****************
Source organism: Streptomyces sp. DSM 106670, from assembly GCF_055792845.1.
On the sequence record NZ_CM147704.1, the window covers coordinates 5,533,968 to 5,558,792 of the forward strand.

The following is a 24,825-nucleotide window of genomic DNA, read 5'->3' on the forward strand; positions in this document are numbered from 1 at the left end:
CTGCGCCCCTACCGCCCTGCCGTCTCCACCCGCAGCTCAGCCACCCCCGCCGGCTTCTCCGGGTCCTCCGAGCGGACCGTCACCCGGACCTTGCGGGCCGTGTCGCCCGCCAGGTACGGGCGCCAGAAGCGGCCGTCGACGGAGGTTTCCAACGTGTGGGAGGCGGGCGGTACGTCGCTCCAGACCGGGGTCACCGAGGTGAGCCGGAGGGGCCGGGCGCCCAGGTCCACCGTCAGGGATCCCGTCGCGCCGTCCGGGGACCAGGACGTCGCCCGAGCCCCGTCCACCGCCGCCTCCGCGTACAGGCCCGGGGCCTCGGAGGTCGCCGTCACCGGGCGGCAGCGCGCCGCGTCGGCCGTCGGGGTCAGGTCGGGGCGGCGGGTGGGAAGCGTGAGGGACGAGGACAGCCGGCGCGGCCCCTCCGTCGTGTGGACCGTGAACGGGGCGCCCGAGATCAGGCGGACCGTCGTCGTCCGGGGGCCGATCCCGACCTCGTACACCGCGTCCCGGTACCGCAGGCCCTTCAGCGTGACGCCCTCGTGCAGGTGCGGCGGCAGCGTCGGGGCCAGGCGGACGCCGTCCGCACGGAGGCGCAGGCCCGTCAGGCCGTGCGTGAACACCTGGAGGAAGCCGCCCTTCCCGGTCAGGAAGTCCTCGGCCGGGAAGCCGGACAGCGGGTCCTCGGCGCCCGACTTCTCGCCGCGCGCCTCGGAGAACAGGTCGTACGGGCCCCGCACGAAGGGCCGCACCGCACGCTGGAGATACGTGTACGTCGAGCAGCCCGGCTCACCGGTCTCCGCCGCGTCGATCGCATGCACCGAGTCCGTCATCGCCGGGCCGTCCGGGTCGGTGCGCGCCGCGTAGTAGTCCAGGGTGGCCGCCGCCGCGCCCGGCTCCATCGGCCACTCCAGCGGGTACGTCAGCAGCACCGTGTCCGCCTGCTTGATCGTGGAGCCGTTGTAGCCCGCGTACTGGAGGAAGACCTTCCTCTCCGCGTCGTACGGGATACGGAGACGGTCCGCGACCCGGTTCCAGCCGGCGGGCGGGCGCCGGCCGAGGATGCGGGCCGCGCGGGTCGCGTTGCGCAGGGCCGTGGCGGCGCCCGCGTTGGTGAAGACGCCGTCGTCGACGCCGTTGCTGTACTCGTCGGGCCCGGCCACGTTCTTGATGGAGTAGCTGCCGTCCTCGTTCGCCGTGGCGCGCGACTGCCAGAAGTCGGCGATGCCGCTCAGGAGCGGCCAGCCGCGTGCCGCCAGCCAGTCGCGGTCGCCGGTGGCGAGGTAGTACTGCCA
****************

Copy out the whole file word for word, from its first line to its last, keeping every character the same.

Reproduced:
Source organism: Streptomyces sp. DSM 106670, from assembly GCF_055792845.1.
On the sequence record NZ_CM147704.1, the window covers coordinates 5,533,968 to 5,558,792 of the forward strand.

The following is a 24,825-nucleotide window of genomic DNA, read 5'->3' on the forward strand; positions in this document are numbered from 1 at the left end:
CTGCGCCCCTACCGCCCTGCCGTCTCCACCCGCAGCTCAGCCACCCCCGCCGGCTTCTCCGGGTCCTCCGAGCGGACCGTCACCCGGACCTTGCGGGCCGTGTCGCCCGCCAGGTACGGGCGCCAGAAGCGGCCGTCGACGGAGGTTTCCAACGTGTGGGAGGCGGGCGGTACGTCGCTCCAGACCGGGGTCACCGAGGTGAGCCGGAGGGGCCGGGCGCCCAGGTCCACCGTCAGGGATCCCGTCGCGCCGTCCGGGGACCAGGACGTCGCCCGAGCCCCGTCCACCGCCGCCTCCGCGTACAGGCCCGGGGCCTCGGAGGTCGCCGTCACCGGGCGGCAGCGCGCCGCGTCGGCCGTCGGGGTCAGGTCGGGGCGGCGGGTGGGAAGCGTGAGGGACGAGGACAGCCGGCGCGGCCCCTCCGTCGTGTGGACCGTGAACGGGGCGCCCGAGATCAGGCGGACCGTCGTCGTCCGGGGGCCGATCCCGACCTCGTACACCGCGTCCCGGTACCGCAGGCCCTTCAGCGTGACGCCCTCGTGCAGGTGCGGCGGCAGCGTCGGGGCCAGGCGGACGCCGTCCGCACGGAGGCGCAGGCCCGTCAGGCCGTGCGTGAACACCTGGAGGAAGCCGCCCTTCCCGGTCAGGAAGTCCTCGGCCGGGAAGCCGGACAGCGGGTCCTCGGCGCCCGACTTCTCGCCGCGCGCCTCGGAGAACAGGTCGTACGGGCCCCGCACGAAGGGCCGCACCGCACGCTGGAGATACGTGTACGTCGAGCAGCCCGGCTCACCGGTCTCCGCCGCGTCGATCGCATGCACCGAGTCCGTCATCGCCGGGCCGTCCGGGTCGGTGCGCGCCGCGTAGTAGTCCAGGGTGGCCGCCGCCGCGCCCGGCTCCATCGGCCACTCCAGCGGGTACGTCAGCAGCACCGTGTCCGCCTGCTTGATCGTGGAGCCGTTGTAGCCCGCGTACTGGAGGAAGACCTTCCTCTCCGCGTCGTACGGGATACGGAGACGGTCCGCGACCCGGTTCCAGCCGGCGGGCGGGCGCCGGCCGAGGATGCGGGCCGCGCGGGTCGCGTTGCGCAGGGCCGTGGCGGCGCCCGCGTTGGTGAAGACGCCGTCGTCGACGCCGTTGCTGTACTCGTCGGGCCCGGCCACGTTCTTGATGGAGTAGCTGCCGTCCTCGTTCGCCGTGGCGCGCGACTGCCAGAAGTCGGCGATGCCGCTCAGGAGCGGCCAGCCGCGTGCCGCCAGCCAGTCGCGGTCGCCGGTGGCGAGGTAGTACTGCCA